Several custom RX5700 cards from several manufacturers are said to be going on sale during August. Release begins next week.
Primarily, they have custom cooling for overclocking and interesting visual appearances. Some are said to have custom circuit boards.
As previously noted, my "stock" RX5700XT 50th Anniversary "reference card" actually runs up to 2040MHz during benchmarks with no added overclock. Its factory overclocked relative to the standard RX5700XT -- the overclock is not large. Its quiet in normal gaming use. I understand AMD purposely made it that way. During benchmarking, when running over 1950MHz, I can barely hear it over case fans -- just the sound of air moving to my ears -- not fan-whine. But, my hearing is substandard. Just reference info FWIW.
The linked site has some articles with pictures and preliminary descriptions. Test reports should be coming later this month.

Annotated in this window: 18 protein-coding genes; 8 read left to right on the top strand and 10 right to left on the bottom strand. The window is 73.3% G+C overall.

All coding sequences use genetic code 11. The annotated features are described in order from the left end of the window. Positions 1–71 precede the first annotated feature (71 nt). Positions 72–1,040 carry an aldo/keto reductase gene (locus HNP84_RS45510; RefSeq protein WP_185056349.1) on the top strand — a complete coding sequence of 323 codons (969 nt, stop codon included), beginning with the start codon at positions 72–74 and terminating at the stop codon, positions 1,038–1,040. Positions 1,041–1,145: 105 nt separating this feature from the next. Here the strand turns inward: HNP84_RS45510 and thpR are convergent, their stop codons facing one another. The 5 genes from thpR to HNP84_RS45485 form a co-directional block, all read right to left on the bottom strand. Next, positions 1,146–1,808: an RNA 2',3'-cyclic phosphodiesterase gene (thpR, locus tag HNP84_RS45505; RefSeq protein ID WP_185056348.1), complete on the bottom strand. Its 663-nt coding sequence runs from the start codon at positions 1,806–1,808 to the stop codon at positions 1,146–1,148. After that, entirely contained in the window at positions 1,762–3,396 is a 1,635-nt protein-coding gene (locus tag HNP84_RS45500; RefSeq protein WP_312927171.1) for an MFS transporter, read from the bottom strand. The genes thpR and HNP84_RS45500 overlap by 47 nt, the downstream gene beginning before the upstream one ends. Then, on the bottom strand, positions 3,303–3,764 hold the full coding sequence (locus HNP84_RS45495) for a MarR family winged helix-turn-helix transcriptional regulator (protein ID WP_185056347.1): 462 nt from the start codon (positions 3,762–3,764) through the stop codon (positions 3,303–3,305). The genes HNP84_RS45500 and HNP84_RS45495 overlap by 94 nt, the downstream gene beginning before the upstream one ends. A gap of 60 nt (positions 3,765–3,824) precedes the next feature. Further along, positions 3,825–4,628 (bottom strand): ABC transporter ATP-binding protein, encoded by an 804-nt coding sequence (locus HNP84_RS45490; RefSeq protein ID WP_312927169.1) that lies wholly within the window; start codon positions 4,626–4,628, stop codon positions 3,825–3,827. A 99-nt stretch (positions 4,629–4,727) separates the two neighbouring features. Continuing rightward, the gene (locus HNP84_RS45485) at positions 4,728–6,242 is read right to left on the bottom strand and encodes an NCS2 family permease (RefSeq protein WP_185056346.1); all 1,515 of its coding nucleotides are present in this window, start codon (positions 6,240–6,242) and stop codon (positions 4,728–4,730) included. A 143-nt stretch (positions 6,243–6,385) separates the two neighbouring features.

AMD has released the second generation of its processor chip for data centres and said that it had already landed Alphabet, Google and Twitter as customers.
AMD’s newest generation of server chip, called EPYC, uses a new chip-making technology from its contract manufacturers that helps the chips have better performance while consuming less power.
AMD has tried to take advantage of Intel's production delays in moving to new technology by poaching some of Intel’s biggest customers, such as Google.
Moorhead said in a research note that almost every large business he talks to “wants more competition in the space to accelerate innovation and lower costs. With that said, none of these customers would adopt AMD if it didn’t have some advantages”.
the RX 5700 series uses a network of thermal sensors which are distributed across the entire GPU rather than a single sensor. This allows the GPU to adjust and raise the GPU clock until any one of the sensors hits the so-called "hotspot" or "junction" temperature of 110C. AMD also claims that "operating at up to 110C Junction Temperature during typical gaming usage is expected and within spec"
I noticed the "seemingly high" temperatures when stress testing my card. It became obvious that AMD was merely measuring temperature much more accurately than normal for past CPUs and GPUs. That allowed my card to run at up to 2040MHz -- even though the advertised maximum boost was under 2000MHz. The higher measured/permitted temperatures are actually a feature, not a bug.